Homily for 11th Sunday in Ordinary Time (Year B)
June 12-13, 2021
St. Lawrence, Mentor – Saturday 7:00 PM
Sacred Heart, EGF – Sunday 10:00 AM
Focus: God gives the growth.
Function: Scatter the seed.
Every year, Sacred Heart School has different dress up days. One of the days is Vocation Day. This year, as it happens every so often, a young boy dressed up as a priest. At the end of the day, I invited him and his mom to stop by my office. I gave him one of my collars. The real deal. His name was written on the back along with a note that read, “Jesus said, Come follow me.”
When they got to the car, his little sister wanted to look at it. He told her, “You can look at it, but be careful, I’m going to be needing that some day!”
I scattered a seed. Or, maybe I watered a seed that was already planted.
I don’t know what will come of it.
Maybe it will get lost.
Maybe it will end up tucked away in a special box.
Maybe he will find it someday, years from now.
He might throw it away when he is 16.
Then again, he might wear it on his ordination day.
I don’t know what God will do with that seed.
I don’t need to know.
All I need to do is scatter it.
God is the one to make it grow.
I would like to share with you some words entitled Prophets of a Future Not Our Own:
Prophets of a Future Not Our Own:
It helps, now and then, to step back and take a long view.
The kingdom is not only beyond our efforts, it is even beyond our vision.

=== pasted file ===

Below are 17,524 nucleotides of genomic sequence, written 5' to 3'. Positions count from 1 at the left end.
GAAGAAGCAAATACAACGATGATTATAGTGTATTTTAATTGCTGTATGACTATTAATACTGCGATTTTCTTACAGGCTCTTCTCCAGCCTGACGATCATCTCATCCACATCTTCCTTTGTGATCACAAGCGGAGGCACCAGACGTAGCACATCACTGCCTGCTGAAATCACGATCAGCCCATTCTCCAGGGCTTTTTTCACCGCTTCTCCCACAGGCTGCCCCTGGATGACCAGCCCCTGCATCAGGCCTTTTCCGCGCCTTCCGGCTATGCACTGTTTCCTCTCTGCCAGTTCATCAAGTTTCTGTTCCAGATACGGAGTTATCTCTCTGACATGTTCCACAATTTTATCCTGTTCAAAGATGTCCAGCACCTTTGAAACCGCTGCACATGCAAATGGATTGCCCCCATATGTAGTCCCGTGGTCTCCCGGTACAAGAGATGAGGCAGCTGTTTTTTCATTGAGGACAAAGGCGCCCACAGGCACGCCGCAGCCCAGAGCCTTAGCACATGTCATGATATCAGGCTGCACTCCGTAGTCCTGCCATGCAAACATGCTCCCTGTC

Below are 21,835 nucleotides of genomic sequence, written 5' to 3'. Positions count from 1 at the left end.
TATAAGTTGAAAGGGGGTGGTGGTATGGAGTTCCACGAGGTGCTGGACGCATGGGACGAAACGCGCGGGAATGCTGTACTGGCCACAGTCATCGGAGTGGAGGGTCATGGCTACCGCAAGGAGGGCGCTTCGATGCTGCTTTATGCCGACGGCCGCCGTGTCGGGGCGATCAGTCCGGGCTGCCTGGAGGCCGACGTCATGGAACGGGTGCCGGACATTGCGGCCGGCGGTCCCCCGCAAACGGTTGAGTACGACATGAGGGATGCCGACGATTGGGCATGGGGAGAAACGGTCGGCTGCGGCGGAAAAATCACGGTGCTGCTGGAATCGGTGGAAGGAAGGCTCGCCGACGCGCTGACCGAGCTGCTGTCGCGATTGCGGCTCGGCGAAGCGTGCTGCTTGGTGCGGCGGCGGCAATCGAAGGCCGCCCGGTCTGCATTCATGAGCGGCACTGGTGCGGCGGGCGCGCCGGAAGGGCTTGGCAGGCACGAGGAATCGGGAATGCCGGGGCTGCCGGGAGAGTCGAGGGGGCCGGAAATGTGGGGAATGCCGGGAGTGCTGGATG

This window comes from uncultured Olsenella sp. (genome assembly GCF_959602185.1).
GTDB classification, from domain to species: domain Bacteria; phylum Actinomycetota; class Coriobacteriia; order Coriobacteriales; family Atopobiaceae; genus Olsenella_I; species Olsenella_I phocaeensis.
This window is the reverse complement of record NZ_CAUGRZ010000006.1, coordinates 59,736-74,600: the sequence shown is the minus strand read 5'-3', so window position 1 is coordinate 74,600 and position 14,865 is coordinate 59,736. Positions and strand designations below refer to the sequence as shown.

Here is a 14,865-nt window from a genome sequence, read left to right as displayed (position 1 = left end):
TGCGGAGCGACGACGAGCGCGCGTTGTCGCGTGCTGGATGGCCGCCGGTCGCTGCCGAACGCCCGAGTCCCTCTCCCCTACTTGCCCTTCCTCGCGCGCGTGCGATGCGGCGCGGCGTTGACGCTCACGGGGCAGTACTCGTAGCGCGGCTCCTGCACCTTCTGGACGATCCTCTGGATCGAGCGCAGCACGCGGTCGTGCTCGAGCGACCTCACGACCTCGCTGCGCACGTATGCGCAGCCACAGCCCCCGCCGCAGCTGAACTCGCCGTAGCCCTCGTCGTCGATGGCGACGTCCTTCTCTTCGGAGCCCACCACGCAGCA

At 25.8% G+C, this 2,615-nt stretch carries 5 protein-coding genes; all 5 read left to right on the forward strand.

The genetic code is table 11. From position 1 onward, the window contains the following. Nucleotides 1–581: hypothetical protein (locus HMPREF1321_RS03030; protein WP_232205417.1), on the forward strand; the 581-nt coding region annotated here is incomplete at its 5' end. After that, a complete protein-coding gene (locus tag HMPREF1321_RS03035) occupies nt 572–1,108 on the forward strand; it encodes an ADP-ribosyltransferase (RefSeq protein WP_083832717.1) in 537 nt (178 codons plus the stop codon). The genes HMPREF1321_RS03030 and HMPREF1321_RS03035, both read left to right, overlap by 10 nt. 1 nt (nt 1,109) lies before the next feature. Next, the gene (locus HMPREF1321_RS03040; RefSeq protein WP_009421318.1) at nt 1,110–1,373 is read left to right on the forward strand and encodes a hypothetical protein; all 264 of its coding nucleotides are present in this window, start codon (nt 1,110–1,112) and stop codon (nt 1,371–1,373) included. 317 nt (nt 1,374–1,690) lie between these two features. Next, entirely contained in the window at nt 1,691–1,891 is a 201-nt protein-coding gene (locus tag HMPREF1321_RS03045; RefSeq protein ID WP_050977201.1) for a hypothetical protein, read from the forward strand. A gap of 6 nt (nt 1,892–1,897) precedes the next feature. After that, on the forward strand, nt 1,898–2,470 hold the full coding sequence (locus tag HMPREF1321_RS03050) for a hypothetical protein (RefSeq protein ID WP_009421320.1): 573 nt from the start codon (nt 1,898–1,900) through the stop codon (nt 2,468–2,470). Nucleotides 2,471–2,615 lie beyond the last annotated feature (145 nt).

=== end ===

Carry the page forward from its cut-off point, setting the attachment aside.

We accomplish in our lifetime only a tiny fraction of the magnificent enterprise that is God’s work. Nothing we do is complete, which is a way of saying that the Kingdom always lies beyond us.
No statement says all that could be said.
No prayer fully expresses our faith.
No confession brings perfection.
No pastoral visit brings wholeness.
No program accomplishes the Church’s mission.
No set of goals and objectives includes everything.
This is what we are about.
We plant the seeds that one day will grow.
We water seeds already planted, knowing that they hold future promise.
We lay foundations that will need further development.
We provide yeast that produces far beyond our capabilities.
We cannot do everything, and there is a sense of liberation in realizing that. This enables us to do something, and to do it very well.
It may be incomplete, but it is a beginning, a step along the way, an opportunity for the Lord’s grace to enter and do the rest.
We may never see the end results, but that is the difference between the master builder and the worker.
We are workers, not master builders; ministers, not messiahs.
We are prophets of a future not our own.
This is how it is with the kingdom of God; it is as if a man were to scatter seed on the land and would sleep and rise night and day and through it all the seed would sprout and grow, he knows not how. Of its own accord the land yields fruit.
What if the man in the parable never scattered the seed?
 Bishop Ken Untener, “Prophets of a Future Not Our Own”, https://www.usccb.org/prayer-and-worship/prayers-and-devotions/prayers/prophets-of-a-future-not-our-own